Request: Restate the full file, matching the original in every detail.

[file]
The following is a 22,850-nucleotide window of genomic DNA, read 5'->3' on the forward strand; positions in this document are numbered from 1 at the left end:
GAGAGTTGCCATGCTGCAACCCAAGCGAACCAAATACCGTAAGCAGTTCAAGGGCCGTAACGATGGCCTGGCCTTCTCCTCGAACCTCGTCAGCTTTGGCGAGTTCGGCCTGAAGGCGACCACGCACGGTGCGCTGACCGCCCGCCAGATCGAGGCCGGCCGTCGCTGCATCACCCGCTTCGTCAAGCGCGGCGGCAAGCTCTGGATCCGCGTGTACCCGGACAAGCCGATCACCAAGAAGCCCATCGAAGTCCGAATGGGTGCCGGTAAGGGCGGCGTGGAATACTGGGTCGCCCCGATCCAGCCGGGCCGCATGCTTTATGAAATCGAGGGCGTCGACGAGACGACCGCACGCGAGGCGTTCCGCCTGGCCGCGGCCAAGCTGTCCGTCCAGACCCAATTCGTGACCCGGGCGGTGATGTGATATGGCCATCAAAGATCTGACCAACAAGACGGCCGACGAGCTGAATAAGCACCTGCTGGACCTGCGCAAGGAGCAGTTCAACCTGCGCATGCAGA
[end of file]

The following is a 22,850-nucleotide window of genomic DNA, read 5'->3' on the forward strand; positions in this document are numbered from 1 at the left end:
GAGAGTTGCCATGCTGCAACCCAAGCGAACCAAATACCGTAAGCAGTTCAAGGGCCGTAACGATGGCCTGGCCTTCTCCTCGAACCTCGTCAGCTTTGGCGAGTTCGGCCTGAAGGCGACCACGCACGGTGCGCTGACCGCCCGCCAGATCGAGGCCGGCCGTCGCTGCATCACCCGCTTCGTCAAGCGCGGCGGCAAGCTCTGGATCCGCGTGTACCCGGACAAGCCGATCACCAAGAAGCCCATCGAAGTCCGAATGGGTGCCGGTAAGGGCGGCGTGGAATACTGGGTCGCCCCGATCCAGCCGGGCCGCATGCTTTATGAAATCGAGGGCGTCGACGAGACGACCGCACGCGAGGCGTTCCGCCTGGCCGCGGCCAAGCTGTCCGTCCAGACCCAATTCGTGACCCGGGCGGTGATGTGATATGGCCATCAAAGATCTGACCAACAAGACGGCCGACGAGCTGAATAAGCACCTGCTGGACCTGCGCAAGGAGCAGTTCAACCTGCGCATGCAGA